Senior peace studies major Taylor Onderko has been an activist since she was a young girl growing up in metropolitan Detroit.
“My mom took me to political rallies when I was little, so standing up for things I’m really passionate about has always been a big part of my life,” Onderko said.
Taylor grew up doing school exchange programs with schools in inner-city Detroit and participated in many interfaith programs that educated her on the lives of her neighbors.
“Seeing the Muslim and Jewish communities really form strong bonds was an integral part of my education outside of school,” she said. “Those experiences pushed me in the direction of peace studies.”
Onderko said that activism takes three different roles: education and awareness, advocacy, and action. She says she tries to exhibit all types, whether through her recent internship at the Religious Action Center for Reform Judaism or through her work on campus.
This year, Onderko started the club J Street U, a campus arm of the larger organization J Street, which is dedicated to finding a two-state solution to the Israeli-Palestine conflict. One of their biggest campaigns was called Show Up for Susya, a Palestinian village that was at risk for being demolished.
“No matter what I do, activism will always be in my life,” she said. “The most important thing is to show up for other people, even if you don’t belong to their community.”
It was during a class in her senior year of high school that sophomore political science and strategic and corporate communication major Alisha Greene first realized her passion for women’s health.
“In the 15 minutes we talked about women’s health, I realized I didn’t know anything we went over,” Greene said. “The conversation became really sexualized and politicized, but this is our health we’re talking about. It should be about learning how to take care of our bodies.”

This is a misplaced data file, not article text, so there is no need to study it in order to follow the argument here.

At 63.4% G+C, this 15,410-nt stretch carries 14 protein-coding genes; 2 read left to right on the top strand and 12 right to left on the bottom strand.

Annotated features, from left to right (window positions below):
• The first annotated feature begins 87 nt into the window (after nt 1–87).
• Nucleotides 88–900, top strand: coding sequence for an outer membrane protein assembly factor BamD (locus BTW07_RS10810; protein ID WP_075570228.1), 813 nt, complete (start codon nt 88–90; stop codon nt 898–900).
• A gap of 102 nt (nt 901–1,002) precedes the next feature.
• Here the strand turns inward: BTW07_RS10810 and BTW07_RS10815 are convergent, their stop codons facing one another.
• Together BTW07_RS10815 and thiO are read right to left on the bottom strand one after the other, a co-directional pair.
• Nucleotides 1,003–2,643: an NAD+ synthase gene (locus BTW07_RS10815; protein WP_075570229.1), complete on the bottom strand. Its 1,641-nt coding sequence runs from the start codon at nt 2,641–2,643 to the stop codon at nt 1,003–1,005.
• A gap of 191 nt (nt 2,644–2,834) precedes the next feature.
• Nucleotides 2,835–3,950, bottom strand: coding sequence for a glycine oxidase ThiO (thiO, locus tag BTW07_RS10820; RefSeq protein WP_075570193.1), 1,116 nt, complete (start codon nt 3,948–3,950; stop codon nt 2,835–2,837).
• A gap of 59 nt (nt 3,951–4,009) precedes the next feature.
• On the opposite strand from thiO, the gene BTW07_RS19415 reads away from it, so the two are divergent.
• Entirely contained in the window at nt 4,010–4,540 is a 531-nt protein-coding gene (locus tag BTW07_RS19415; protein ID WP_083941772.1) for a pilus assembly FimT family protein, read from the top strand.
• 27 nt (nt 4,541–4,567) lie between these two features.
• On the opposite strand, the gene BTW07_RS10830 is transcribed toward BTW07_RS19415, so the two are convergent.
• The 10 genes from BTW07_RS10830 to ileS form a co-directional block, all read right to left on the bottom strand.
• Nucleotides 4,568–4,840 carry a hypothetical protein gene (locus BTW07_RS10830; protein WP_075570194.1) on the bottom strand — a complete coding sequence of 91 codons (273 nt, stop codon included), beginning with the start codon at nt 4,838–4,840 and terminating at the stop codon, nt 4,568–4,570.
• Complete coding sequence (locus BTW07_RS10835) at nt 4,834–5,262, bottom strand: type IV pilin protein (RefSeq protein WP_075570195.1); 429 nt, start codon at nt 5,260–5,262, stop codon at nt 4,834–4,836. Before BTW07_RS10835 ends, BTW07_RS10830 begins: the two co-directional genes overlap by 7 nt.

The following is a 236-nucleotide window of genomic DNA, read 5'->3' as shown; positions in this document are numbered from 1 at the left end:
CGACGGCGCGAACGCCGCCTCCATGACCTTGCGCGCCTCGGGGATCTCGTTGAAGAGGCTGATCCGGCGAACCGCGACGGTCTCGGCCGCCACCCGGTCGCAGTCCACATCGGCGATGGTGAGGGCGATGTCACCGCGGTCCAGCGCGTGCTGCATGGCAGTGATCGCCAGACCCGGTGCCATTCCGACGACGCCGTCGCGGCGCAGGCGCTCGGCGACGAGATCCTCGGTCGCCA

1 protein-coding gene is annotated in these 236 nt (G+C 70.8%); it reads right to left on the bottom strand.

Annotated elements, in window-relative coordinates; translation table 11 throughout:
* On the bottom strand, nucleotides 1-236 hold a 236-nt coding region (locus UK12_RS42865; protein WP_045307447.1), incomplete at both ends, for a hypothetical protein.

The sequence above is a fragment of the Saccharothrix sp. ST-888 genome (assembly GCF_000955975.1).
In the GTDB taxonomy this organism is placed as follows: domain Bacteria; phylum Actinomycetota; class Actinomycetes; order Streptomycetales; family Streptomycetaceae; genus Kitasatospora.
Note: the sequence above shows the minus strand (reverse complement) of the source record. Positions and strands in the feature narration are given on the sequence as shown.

Now, years later, Greene is the president of Chapman’s new club Planned Parenthood Generation Action. So far the club has unofficially helped organize the Santa Ana Women’s March but plans to “provide a space for women’s rights advocates to plan and host advocacy projects and events.”
Aside from her work at Chapman, Greene and her fellow volunteers at Planned Parenthood traveled to Sacramento Jan. 2017 to thank state legislators for their support.
“We held a big rally outside the state capitol building with celebrities and other supporters,” Greene said.
She has also worked on a congressional campaign for former California State Senator Joe Dunn as well as Assemblymember Sharon Quirk-Silva, both of whom support women’s rights.
“After working on these campaigns I realized how close our elected officials are,” Greene said. “They’re real people who you can talk to, and they will listen to us, most of the time.”
Greene said that finding something you’re passionate about and educating your community, or even one person about the cause makes you an activist.
“You can be an activist on social media,” she said. “It’s helpful if you do more, but everyone helps the best way they can.”
Greene said her activism is inspired by the people she meets in the community. At a tabling event for Planned Parenthood at Irvine Spectrum, she and her friend were approached by men and women thanking them for their work.
“Planned Parenthood provides a lot of health and prenatal services, so a lot of people told us they wouldn’t have their career or their kids without (Planned Parenthood),” Greene said.